What is it and where does it come from?
Arginine is a semi-essential amino acid. It is a building block of protein that performs a myriad of physiological functions. It is a known precursor of the gas nitric oxide [NO2].
Arginine is an amino acid that the body cannot make naturally. Therefore it is important to consume foods that are rich in arginine.1
Arginine is found in high concentrations in nuts and seeds like peanuts and almonds. It can also be found in chocolate and raisins. Dietary fiber is important because it keeps the digestive system functioning properly. It enhances our body's ability to use other dietary nutrients. Fiber goes through our digestive tract almost completely undigested. Once it reaches the colon and/or the large intestine, fiber is then broken down.
What does it do and what scientific
studies give evidence to support this?
Arginine is necessary for the execution of many physiological processes. These physiological processes include hormone secretion, an increase in growth hormone output, the removal of toxic waste products from the body, and immune system defenses.2
Because Arginine is a precursor of nitric oxide [which is responsible for vasodiolation 3] it is often used for treating conditions such as chest cramping [angina], high blood pressure, heart disease, and sexual dysfunction. Arginine is also used in the treatment of male and female infertility.
Recently, dietary supplements containing Arginine have become popular due to Arginine's nitric oxide producing ability, its ability to scavenge free radicals, as well as its ability to signal muscle cells, release growth hormone, remove bad cholesterol, and enhance fat metabolism. Arginine helps regulate salt levels in the body. 4
For this reason it should be of interest to competing bodybuilders, as retaining water under the skin can make one looks smooth, bloated and washed out.
The nitrogen retaining abilities of Arginine are well-known within the bodybuilding and scientific communities. Arginine is also believed to be crucial for muscle growth due to its vasodilating abilities, as well as its ability to participate in protein synthesis. 5
Who needs it and what are some symptoms of deficiency?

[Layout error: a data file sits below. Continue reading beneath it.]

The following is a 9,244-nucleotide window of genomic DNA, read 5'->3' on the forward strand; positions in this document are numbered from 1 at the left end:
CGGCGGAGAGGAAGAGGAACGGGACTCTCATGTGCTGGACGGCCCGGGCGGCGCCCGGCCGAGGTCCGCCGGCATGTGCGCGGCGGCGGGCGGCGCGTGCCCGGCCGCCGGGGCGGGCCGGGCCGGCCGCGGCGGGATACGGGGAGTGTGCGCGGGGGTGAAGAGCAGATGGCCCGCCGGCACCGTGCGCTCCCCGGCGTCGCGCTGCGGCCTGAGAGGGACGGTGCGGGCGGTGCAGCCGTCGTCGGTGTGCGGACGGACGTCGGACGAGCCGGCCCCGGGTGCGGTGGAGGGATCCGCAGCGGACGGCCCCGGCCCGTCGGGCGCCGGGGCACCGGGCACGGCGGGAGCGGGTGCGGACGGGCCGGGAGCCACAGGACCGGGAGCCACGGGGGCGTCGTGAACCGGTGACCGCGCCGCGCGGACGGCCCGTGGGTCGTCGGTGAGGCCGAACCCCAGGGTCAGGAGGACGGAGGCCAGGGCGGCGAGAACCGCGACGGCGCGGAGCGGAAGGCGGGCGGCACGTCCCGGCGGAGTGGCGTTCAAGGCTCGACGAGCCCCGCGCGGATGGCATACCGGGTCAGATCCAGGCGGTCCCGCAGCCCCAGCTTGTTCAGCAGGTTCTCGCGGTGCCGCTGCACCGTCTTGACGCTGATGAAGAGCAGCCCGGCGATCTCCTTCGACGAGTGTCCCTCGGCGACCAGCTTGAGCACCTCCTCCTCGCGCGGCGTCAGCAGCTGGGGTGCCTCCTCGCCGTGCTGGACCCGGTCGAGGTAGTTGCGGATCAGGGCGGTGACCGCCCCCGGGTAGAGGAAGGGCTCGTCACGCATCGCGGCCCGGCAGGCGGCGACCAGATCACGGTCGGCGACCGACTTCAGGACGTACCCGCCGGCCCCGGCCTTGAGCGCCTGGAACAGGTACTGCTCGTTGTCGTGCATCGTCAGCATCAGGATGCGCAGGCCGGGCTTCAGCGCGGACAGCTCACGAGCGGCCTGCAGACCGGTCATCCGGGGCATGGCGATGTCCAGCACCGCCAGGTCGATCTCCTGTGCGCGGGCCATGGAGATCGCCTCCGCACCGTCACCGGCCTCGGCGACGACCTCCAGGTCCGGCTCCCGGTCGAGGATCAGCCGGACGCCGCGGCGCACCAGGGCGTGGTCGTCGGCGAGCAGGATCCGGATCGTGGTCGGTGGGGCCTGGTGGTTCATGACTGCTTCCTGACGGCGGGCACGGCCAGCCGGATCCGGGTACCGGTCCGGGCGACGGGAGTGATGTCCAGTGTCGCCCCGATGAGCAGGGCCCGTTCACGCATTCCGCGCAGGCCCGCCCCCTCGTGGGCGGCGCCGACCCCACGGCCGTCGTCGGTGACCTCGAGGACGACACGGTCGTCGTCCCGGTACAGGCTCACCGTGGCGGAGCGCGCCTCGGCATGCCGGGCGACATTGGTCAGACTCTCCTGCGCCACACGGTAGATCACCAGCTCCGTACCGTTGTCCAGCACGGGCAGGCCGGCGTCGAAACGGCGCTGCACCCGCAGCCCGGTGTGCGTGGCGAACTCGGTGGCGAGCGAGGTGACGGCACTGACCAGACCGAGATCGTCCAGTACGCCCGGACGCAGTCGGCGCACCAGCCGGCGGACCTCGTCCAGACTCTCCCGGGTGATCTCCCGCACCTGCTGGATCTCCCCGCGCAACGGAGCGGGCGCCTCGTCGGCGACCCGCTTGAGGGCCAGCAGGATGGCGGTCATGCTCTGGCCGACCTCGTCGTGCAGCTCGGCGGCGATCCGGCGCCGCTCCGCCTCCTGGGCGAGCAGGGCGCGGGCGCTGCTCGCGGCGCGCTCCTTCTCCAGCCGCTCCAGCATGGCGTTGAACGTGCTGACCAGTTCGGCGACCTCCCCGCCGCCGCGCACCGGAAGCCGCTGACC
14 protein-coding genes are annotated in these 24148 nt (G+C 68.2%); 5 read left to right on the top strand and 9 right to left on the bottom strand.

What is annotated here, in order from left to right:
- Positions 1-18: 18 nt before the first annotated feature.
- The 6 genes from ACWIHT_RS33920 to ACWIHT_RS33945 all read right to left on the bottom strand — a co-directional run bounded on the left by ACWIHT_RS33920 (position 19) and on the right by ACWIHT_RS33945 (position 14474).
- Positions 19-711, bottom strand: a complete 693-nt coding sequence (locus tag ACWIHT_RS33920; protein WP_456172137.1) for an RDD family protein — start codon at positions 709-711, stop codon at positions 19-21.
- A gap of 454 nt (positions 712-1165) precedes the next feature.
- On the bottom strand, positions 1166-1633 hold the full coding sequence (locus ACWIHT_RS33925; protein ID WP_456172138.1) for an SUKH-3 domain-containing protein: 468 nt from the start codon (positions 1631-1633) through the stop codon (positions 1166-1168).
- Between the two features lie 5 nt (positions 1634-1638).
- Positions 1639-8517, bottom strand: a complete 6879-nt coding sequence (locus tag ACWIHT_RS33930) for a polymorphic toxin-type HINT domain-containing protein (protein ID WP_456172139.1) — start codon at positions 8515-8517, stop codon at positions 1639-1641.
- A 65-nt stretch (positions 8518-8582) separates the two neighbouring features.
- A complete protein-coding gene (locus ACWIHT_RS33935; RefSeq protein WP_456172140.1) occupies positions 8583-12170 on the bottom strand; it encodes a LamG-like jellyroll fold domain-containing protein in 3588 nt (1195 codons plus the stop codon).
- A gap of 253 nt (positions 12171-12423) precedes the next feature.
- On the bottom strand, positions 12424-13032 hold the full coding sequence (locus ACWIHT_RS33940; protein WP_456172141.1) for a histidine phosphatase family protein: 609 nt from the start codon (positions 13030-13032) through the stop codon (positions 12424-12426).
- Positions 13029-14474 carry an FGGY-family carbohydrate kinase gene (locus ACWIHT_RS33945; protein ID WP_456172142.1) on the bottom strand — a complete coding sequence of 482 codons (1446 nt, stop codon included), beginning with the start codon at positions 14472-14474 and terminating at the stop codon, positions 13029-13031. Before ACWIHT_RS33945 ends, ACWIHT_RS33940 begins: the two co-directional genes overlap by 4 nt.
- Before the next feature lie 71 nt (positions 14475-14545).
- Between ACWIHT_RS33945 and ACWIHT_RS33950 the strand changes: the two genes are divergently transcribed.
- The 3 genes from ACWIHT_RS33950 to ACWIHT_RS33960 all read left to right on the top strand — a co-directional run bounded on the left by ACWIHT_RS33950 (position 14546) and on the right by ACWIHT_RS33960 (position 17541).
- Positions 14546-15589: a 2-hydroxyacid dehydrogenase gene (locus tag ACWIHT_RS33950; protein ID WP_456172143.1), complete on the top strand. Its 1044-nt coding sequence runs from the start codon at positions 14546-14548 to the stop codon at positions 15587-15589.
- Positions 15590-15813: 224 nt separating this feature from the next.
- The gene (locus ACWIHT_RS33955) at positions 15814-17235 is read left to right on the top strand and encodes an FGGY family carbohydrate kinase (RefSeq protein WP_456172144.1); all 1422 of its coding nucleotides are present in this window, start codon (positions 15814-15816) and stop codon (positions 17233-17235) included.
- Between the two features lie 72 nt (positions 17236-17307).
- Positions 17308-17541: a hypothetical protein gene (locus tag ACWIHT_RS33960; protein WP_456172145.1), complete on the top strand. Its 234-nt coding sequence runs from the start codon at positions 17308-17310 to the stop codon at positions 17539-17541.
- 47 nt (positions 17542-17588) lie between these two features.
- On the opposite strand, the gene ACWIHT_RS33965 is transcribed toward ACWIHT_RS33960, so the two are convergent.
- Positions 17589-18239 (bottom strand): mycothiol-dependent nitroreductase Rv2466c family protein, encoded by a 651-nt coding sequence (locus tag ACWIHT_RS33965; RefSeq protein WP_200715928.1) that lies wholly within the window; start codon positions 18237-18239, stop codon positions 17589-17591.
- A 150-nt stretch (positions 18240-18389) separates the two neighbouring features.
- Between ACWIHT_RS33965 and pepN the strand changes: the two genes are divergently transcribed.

Everyone. Populations in particular need of arginine are growing children, infants, athletes, the obese or overweight, and the elderly.
In adult populations Arginine is considered to be a non-essential amino acid. For children, by contrast, Arginine is essential to the defense and development of the adolescent immune system.
Persons suffering from injury can benefit from supplemental arginine, as demand for arginine is increased during times of bodily injury and repair.6 Persons suffering from erectile dysfunction or sexual dysfunction may also benefit from use of Arginine due to its vasodilating properties. In cases of erectile dysfunction or poor circulation of the extremities, Arginine will act to increase the diameter of blood vessels, thereby allowing increased blood flow to reach constricted areas.
Arginine presents benefits to hard training athletes. Supplementing with Arginine may boost the immune system, thereby allowing the athlete to train harder and avoid the detrimental effects of minor illnesses associated with overtraining.
Athletes who are discontinuing the use of androgenic or anabolic steroids may benefit from supplemental arginine because steroids often lead to hypertension, and the accumulation of bad cholesterol. Arginine has been shown to help reverse these conditions.
Due to Arginines ability to increase growth hormone levels, its ability to encourage lipid oxidization, its ability to lower blood pressure, and its ability to decrease arterial plaque, supplemental arginine may prove beneficial for obese persons.
How much should be taken? Are there any side effects?
Individuals with existing heart or psychiatric conditions should consult with their physician prior to supplementing with Arginine.
With any amino acid containing product, overdose is a possibility. Dosing with too much arginine can lead to diarrhea, weakness and nausea. Clear dosing guidelines have not yet been established, so it is best to do what is known as "tolerance mapping".
Take a small dosage for one week, note the benefits and the side effects, and increase the dosage until the benefits are maximized and the side effects minimized. Over time the two will converge and you will hit the optimal dose. This process is similar to "receptor mapping" for bodybuilders who use insulin and steroids.
Many protein powders on the market are fortified with amino acids, including arginine. With this in mind, pay particular attention to how much arginine you are ingesting from sources.
If you do not feel comfortable following the above described procedure, it is always best to follow the directions as prescribed on the products label.
Where can I get it?
There are many different brand names that manufacture supplemental arginine.
1. Alternative Medical Review. 2002, Dec;7 (6):512-22.
2. Appleton, J. 2002. Arginine: Clinical potential of a semi-essential amino.
3. Nakaki T; Kato R. 1994. Beneficial circulatory effect of L-arginine. Japanese Journal of Pharmacology. Oct, 66:2, 167-71
5. Reyes AA; Karl IE; Klahr S Role of arginine in health and in renal disease [editorial] American Journal of Physiology, 1994 Sep, 267:3 Pt 2, F331-46
6. Albina JE, Mills CD, Barbul A, Thirkill CE, Henry WL Jr, Mastrofrancesco B, Caldwell MD. Arginine metabolism in wounds. American Journal of Physiology 1988;254:E459-E467.
Also check out Arginine Ethyl Ester.
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